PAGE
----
The terrible conditions during the industrial revolution and the impact it had on the general health and life expectancy of individuals was shocking. Life in 19th-century Britain During the era 1837—1901 , many British towns and cities became centres of industry. As a result, many people chose to leave the country and work in the city. Consequently available housing became scarce and therefore expensive, resulting in extremely overcrowded conditions. Various ideas have been put forward; larger families; more children surviving infancy; people living longer; immigration, especially large numbers of immigrants coming from Ireland fleeing the potato famine and the unemployment situation in their own country. Although many of the people from England emigrated to North America or Australia to escape poverty, there were still as many as nine million people by 1801.
The irony is that this propaganda was used by Marx and Engels who uncritically accepted much of it in their analysis of the factory system in Manchester. Despite these efforts, there were outbreaks of deadly diseases in the city slums. Sewage works where waste is treated were improved, and so was the quality of drinking water. The analogy being that whereas other birds appear to live in separate families, rooks do not. The connection between uncleanliness and the spread of diseases was not properly understood, and many people continued to die simply as a result of poor hygiene.
Women in fashionable society wore corsets and padding to mould their figures into the ideal shape. Instead, they were looked after most of the time by their nanny. During much of the long period beginning with the French Revolution 1789-92 and the following Napoleonic era, which lasted until 1815, England was caught up in the swirl of events on the continent of Europe, with resultant conflict at home. Houses were squished together and the general atmosphere was crowded and too busy. Population increase Young carers, c. He was abandoned at a young age because of his father being put into prison. The application of steam-power meant the setting up of machinery and the aggregation of workers where coal was readily available.
The search for employment Therefore all these factors — population explosion, immigration both foreign and domestic — added up and resulted in a scramble for any job available. The reason for this increase is not altogether clear. Soon enough, the air became thick and dark. Contrary to what was written, all pictures of orphanages show nurses dressed beautifully and the children well taken care of. London had about 600,000 people around 1700 and almost a million residents in 1800. Trades were carried out in small workshops rather than large factories.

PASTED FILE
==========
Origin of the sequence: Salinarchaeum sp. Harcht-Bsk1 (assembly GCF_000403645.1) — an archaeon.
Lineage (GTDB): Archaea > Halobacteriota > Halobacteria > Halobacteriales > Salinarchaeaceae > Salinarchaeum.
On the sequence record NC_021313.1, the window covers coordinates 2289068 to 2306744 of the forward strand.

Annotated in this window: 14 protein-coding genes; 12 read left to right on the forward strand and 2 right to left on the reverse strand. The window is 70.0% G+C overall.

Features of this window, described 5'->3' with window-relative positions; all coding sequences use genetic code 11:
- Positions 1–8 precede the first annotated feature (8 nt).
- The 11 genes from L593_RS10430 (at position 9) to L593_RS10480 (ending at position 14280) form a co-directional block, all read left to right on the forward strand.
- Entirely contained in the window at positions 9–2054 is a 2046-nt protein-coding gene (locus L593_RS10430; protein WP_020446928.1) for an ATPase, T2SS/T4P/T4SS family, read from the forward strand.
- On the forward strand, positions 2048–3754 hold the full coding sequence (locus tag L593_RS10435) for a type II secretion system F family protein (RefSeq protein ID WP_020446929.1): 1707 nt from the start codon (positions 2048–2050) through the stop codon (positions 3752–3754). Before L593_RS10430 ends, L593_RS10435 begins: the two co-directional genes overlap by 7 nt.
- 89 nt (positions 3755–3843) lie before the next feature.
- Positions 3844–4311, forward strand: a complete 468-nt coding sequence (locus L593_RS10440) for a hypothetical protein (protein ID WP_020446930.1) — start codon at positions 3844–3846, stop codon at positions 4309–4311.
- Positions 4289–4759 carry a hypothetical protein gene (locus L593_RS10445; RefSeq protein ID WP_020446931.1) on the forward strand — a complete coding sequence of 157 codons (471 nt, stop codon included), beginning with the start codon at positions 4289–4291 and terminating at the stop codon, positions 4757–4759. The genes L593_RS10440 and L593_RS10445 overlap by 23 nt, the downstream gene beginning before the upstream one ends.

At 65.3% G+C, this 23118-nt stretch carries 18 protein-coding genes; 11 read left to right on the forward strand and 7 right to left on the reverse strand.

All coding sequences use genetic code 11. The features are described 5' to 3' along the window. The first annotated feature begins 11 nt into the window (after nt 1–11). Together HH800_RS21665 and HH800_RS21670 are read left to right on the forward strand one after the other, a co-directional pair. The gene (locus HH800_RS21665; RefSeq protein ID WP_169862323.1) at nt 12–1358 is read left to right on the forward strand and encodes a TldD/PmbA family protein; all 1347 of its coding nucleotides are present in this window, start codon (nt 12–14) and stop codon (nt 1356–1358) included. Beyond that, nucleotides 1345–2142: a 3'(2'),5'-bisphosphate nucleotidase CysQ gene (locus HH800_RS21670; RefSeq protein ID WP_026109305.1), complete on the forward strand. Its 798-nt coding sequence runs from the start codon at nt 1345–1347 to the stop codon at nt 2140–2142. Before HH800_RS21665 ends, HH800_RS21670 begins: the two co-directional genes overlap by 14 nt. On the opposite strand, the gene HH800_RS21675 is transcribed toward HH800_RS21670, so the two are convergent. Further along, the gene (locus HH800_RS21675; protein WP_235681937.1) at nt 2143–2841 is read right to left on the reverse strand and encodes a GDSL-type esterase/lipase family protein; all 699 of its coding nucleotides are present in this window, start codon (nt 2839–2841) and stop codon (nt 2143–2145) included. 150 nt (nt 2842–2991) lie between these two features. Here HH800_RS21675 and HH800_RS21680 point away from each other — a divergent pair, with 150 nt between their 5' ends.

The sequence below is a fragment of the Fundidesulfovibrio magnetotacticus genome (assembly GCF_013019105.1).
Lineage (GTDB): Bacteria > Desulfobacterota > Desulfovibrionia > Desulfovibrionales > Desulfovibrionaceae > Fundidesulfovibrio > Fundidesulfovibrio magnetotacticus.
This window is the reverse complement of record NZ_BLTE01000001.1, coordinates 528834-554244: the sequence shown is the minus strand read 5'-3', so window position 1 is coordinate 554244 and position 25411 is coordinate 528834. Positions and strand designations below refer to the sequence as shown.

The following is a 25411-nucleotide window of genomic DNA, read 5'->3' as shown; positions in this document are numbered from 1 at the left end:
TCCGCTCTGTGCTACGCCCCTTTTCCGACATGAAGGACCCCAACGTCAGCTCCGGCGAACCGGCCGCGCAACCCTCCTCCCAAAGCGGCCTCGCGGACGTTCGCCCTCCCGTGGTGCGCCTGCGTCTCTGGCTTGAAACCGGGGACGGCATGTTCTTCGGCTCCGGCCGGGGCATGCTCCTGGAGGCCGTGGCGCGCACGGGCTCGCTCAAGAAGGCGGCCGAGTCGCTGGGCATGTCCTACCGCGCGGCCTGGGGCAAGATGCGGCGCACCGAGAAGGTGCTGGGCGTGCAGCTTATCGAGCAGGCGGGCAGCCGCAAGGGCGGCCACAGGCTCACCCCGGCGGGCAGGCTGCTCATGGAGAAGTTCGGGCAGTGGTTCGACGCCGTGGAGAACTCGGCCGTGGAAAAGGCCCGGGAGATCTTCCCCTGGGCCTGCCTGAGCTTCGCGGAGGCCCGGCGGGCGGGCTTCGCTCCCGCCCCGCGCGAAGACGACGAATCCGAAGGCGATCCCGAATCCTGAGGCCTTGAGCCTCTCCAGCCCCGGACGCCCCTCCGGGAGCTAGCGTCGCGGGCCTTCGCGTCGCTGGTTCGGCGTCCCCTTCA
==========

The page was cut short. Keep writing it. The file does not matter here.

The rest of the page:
Electricity enabled the lightbulb, eliminating the need for candles, and allowing for later inventions, such as the refrigerator and radio. Between the censuses of 1851 and 1861, the population of Birmingham increased by over 63,000 from approximately 233,000 to 296,000. It was truly a hard life for those without parents or with parents that simply could not take care of their child. This was due to the effects of the industrial revolution; people were flocking into the towns and cities in search of employment. However, for the lower classes who labored in the factories, living conditions were overcrowded, disease-ridden and unsanitary. The Poor Law of 1834 provided that all able-bodied paupers must reside in workhouses. Though inclined to keep a straight path, an easier path was often one of crime due to harsh living conditions.
This outlay came to require the imposition of crushing parish taxes. The following year the line to London was opened. But the system, while it preserved the labourer from destitution, at the same time deprived him of all sense of responsibility. A new concept was adopted to deal with the vexing issue of poverty. Cities were dirty, noisy, and overcrowded. Distilling gin was inexpensive because of low corn prices: so much so that by 1750 nearly half of all British wheat harvests went directly into gin production.
Of 2,000 houses in one notorious district, more than 600 were involved in the retail of gin or in its production. Whole family lived in one room. Neither you, nor the coeditors you shared it with will be able to recover it again. Although the upper classes had relatively little need to sacrifice, the working classes were hit hard by rising prices and food scarcity. Living conditions for the working class in industrial revolution were absolutely horrible. In 1800, 220 crimes, many of them obviously minor, were punishable by death. Symptoms - Fever, red blotches on chest and abdomen, vomiting and diarrhea Typhus How it spread - body lice carried the harmful germs and spread the virus.
Though, due to disease life expectancy was rather low, increasingly low in town and cities. Symptoms - this disease attacks the glands in the throat so it swells and aches. Major surgery was particularly dangerous. Living conditions were at ridiculously low standards. Something had to be done about them to preserve law and order. Slavery also came under attack by humanitarian forces. Life for many in 19th Century Britain was hard.